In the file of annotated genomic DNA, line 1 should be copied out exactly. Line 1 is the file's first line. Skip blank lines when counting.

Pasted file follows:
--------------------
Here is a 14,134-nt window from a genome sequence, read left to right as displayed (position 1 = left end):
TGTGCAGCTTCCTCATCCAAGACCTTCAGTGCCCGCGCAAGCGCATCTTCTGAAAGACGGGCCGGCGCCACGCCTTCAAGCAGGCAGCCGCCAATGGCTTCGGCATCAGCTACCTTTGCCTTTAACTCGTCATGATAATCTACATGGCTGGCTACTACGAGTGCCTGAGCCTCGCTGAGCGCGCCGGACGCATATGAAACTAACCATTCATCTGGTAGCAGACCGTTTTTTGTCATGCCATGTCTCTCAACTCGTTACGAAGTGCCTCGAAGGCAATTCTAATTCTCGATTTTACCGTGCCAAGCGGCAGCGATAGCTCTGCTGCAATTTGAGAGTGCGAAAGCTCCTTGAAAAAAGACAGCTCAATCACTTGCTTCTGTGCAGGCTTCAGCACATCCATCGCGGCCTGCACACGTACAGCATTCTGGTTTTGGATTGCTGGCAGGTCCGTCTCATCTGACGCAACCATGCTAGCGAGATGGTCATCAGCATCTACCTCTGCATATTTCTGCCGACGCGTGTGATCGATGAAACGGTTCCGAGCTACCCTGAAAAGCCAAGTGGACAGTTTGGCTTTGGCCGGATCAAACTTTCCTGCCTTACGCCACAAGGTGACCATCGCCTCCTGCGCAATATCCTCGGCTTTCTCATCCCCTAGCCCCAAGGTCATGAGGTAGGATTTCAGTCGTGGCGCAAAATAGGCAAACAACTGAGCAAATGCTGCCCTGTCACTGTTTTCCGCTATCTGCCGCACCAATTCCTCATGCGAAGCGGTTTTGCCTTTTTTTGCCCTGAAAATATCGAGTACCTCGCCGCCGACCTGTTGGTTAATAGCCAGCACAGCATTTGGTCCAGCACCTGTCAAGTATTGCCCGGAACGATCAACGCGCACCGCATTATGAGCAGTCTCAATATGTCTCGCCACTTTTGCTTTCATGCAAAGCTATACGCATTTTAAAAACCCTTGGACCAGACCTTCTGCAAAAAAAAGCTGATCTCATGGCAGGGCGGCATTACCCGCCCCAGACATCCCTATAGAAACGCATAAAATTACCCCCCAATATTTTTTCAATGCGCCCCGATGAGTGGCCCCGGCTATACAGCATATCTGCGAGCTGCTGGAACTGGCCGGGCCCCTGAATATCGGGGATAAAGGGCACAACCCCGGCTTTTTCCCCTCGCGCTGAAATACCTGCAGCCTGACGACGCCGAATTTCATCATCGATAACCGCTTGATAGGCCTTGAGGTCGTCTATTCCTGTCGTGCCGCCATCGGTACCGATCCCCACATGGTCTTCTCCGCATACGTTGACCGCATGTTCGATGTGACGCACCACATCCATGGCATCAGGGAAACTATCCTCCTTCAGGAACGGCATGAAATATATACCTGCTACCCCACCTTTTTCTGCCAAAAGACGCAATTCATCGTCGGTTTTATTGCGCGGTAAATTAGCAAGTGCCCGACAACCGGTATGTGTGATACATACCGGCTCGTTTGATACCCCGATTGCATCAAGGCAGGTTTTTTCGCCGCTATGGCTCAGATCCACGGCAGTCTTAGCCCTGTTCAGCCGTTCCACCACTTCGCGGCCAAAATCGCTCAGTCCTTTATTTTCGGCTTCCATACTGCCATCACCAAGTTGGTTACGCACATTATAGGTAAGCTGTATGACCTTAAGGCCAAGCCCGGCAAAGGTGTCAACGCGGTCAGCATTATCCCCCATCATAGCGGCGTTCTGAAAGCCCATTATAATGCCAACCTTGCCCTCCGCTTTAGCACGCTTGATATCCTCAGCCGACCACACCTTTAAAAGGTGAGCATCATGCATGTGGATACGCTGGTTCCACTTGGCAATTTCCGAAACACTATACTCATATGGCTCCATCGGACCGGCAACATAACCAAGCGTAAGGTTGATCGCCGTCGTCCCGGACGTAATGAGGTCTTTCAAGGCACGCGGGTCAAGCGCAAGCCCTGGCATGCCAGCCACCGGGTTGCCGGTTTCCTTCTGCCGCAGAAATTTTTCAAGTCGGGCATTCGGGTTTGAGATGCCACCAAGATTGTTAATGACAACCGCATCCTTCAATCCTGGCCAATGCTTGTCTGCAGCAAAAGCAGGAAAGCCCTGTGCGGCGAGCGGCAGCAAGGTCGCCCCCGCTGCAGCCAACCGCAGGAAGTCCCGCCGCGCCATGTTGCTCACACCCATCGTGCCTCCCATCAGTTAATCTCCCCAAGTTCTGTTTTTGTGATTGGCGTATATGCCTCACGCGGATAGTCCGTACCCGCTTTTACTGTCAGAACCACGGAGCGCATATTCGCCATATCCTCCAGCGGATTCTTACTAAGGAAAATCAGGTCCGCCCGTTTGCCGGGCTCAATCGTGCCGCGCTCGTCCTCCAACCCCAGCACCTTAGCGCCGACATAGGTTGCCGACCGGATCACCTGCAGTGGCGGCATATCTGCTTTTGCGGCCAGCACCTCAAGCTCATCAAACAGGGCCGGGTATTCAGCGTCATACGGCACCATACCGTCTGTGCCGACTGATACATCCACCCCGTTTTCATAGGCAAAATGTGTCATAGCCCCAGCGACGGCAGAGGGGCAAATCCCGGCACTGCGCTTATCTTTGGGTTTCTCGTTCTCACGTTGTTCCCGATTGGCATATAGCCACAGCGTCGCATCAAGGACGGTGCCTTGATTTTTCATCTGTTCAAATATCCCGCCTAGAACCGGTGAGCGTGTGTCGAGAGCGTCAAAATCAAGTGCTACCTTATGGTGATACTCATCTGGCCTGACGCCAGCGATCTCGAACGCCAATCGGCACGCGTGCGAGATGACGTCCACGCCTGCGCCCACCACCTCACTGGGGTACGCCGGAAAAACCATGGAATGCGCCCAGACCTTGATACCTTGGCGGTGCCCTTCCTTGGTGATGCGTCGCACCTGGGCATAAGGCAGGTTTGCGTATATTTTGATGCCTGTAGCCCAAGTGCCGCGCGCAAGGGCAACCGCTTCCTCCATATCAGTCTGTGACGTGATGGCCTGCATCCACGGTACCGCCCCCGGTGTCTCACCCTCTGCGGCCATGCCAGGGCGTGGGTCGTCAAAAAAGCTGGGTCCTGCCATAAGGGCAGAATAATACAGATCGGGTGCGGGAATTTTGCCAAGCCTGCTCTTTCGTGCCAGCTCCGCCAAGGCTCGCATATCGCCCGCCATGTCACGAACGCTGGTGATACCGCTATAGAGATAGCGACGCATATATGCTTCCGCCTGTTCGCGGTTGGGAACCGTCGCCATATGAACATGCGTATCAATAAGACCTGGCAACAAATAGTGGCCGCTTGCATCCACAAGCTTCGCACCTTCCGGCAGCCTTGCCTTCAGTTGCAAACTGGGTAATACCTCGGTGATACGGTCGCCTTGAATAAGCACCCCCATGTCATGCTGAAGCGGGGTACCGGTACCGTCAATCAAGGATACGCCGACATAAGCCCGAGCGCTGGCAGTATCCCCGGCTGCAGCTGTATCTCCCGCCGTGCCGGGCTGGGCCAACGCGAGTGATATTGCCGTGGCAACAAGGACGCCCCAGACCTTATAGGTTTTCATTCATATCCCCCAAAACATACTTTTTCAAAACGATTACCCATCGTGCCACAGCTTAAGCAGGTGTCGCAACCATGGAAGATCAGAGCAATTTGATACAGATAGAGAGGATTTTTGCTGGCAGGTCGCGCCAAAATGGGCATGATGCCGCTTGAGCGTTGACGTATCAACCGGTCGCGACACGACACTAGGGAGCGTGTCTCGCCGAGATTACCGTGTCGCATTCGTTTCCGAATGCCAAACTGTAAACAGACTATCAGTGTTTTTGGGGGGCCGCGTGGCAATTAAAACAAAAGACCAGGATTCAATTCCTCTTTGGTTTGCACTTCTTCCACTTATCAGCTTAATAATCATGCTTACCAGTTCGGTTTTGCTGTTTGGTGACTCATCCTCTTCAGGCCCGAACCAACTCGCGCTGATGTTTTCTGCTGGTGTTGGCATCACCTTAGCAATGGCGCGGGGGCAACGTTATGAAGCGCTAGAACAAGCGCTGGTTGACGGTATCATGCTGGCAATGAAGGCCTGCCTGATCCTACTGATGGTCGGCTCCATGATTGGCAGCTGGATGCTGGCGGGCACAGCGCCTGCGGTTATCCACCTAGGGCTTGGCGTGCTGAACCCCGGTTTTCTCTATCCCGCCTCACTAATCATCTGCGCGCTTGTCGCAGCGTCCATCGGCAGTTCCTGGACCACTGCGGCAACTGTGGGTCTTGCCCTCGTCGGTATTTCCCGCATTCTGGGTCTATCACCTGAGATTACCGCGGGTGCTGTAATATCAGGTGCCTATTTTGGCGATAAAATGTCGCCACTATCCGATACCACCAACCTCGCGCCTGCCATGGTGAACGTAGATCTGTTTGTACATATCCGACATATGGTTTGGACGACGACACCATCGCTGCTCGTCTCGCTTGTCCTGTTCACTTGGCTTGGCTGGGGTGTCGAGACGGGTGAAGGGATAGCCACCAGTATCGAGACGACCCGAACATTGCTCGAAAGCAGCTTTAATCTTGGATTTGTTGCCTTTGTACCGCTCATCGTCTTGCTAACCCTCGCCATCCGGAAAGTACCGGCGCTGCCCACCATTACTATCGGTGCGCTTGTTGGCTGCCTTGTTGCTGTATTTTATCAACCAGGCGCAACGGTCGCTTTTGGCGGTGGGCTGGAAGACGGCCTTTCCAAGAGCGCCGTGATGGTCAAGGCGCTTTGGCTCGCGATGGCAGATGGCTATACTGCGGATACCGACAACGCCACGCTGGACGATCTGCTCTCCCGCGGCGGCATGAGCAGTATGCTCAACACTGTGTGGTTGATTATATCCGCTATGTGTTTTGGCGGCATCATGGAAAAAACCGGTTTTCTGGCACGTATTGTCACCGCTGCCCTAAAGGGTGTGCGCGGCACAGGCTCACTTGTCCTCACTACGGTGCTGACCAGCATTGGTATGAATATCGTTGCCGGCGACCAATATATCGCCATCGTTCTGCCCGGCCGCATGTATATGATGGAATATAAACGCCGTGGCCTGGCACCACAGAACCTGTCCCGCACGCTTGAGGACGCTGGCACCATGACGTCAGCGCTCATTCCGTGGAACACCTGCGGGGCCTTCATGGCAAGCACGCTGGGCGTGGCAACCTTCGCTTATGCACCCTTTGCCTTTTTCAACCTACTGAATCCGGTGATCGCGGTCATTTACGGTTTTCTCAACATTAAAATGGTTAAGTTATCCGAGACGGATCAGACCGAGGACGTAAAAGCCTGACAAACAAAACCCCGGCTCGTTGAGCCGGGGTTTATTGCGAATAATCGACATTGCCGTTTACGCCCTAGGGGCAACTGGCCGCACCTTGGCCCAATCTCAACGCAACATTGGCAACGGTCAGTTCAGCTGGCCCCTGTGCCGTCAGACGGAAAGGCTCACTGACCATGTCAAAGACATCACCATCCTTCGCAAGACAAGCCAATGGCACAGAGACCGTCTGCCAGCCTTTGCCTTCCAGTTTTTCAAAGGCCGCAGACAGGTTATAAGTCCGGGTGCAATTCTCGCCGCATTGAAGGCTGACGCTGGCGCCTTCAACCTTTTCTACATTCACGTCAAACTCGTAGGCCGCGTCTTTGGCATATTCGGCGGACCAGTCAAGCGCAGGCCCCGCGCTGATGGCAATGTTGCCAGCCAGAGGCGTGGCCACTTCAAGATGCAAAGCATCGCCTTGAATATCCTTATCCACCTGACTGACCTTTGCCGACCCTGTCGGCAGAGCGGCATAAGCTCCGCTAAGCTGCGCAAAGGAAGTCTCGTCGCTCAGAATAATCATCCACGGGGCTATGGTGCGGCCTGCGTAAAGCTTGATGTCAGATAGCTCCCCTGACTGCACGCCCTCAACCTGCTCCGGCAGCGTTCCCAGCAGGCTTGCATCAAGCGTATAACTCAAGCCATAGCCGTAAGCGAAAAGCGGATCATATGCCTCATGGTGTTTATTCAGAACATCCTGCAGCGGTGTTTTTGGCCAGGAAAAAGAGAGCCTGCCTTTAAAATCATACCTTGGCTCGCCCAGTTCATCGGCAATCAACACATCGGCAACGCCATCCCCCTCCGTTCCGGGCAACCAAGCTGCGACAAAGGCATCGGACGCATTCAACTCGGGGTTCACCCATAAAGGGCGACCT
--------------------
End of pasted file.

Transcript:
Here is a 14,134-nt window from a genome sequence, read left to right as displayed (position 1 = left end):